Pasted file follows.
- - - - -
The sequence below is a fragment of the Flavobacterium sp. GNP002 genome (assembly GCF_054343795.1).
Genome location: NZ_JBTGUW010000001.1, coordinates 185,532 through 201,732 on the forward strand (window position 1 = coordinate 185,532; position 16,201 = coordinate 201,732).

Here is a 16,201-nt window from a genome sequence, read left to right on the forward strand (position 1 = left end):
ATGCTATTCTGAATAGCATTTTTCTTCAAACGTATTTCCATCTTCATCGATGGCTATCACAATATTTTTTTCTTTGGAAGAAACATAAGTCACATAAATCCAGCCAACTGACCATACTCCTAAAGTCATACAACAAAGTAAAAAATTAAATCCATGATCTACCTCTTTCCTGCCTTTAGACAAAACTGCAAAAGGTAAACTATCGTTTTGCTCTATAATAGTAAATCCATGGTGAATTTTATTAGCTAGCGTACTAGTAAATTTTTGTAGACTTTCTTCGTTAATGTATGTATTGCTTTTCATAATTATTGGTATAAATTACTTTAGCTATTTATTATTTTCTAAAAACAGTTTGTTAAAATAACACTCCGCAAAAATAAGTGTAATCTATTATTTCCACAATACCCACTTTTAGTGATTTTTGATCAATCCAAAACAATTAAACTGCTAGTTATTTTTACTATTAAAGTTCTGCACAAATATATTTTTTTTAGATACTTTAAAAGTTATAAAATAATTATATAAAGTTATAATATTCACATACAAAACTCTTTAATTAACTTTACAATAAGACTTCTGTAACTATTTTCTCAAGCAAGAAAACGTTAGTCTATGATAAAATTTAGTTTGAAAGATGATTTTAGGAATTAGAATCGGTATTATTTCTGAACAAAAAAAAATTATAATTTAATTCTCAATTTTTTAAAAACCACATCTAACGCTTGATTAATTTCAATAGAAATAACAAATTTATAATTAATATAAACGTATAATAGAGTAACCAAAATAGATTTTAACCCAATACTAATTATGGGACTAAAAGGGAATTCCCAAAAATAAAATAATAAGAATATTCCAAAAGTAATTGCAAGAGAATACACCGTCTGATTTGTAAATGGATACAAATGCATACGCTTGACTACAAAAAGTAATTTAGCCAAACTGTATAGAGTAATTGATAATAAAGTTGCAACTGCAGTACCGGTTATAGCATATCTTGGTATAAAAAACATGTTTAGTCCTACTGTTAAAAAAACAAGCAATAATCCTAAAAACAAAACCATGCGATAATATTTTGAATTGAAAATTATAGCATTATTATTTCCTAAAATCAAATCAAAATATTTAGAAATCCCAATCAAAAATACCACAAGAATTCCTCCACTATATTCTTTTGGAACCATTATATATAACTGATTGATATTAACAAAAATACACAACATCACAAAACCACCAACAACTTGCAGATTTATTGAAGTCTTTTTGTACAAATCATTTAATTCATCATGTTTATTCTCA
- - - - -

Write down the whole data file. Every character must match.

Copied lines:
The sequence below is a fragment of the Flavobacterium sp. GNP002 genome (assembly GCF_054343795.1).
Genome location: NZ_JBTGUW010000001.1, coordinates 185,532 through 201,732 on the forward strand (window position 1 = coordinate 185,532; position 16,201 = coordinate 201,732).

Here is a 16,201-nt window from a genome sequence, read left to right on the forward strand (position 1 = left end):
ATGCTATTCTGAATAGCATTTTTCTTCAAACGTATTTCCATCTTCATCGATGGCTATCACAATATTTTTTTCTTTGGAAGAAACATAAGTCACATAAATCCAGCCAACTGACCATACTCCTAAAGTCATACAACAAAGTAAAAAATTAAATCCATGATCTACCTCTTTCCTGCCTTTAGACAAAACTGCAAAAGGTAAACTATCGTTTTGCTCTATAATAGTAAATCCATGGTGAATTTTATTAGCTAGCGTACTAGTAAATTTTTGTAGACTTTCTTCGTTAATGTATGTATTGCTTTTCATAATTATTGGTATAAATTACTTTAGCTATTTATTATTTTCTAAAAACAGTTTGTTAAAATAACACTCCGCAAAAATAAGTGTAATCTATTATTTCCACAATACCCACTTTTAGTGATTTTTGATCAATCCAAAACAATTAAACTGCTAGTTATTTTTACTATTAAAGTTCTGCACAAATATATTTTTTTTAGATACTTTAAAAGTTATAAAATAATTATATAAAGTTATAATATTCACATACAAAACTCTTTAATTAACTTTACAATAAGACTTCTGTAACTATTTTCTCAAGCAAGAAAACGTTAGTCTATGATAAAATTTAGTTTGAAAGATGATTTTAGGAATTAGAATCGGTATTATTTCTGAACAAAAAAAAATTATAATTTAATTCTCAATTTTTTAAAAACCACATCTAACGCTTGATTAATTTCAATAGAAATAACAAATTTATAATTAATATAAACGTATAATAGAGTAACCAAAATAGATTTTAACCCAATACTAATTATGGGACTAAAAGGGAATTCCCAAAAATAAAATAATAAGAATATTCCAAAAGTAATTGCAAGAGAATACACCGTCTGATTTGTAAATGGATACAAATGCATACGCTTGACTACAAAAAGTAATTTAGCCAAACTGTATAGAGTAATTGATAATAAAGTTGCAACTGCAGTACCGGTTATAGCATATCTTGGTATAAAAAACATGTTTAGTCCTACTGTTAAAAAAACAAGCAATAATCCTAAAAACAAAACCATGCGATAATATTTTGAATTGAAAATTATAGCATTATTATTTCCTAAAATCAAATCAAAATATTTAGAAATCCCAATCAAAAATACCACAAGAATTCCTCCACTATATTCTTTTGGAACCATTATATATAACTGATTGATATTAACAAAAATACACAACATCACAAAACCACCAACAACTTGCAGATTTATTGAAGTCTTTTTGTACAAATCATTTAATTCATCATGTTTATTCTCA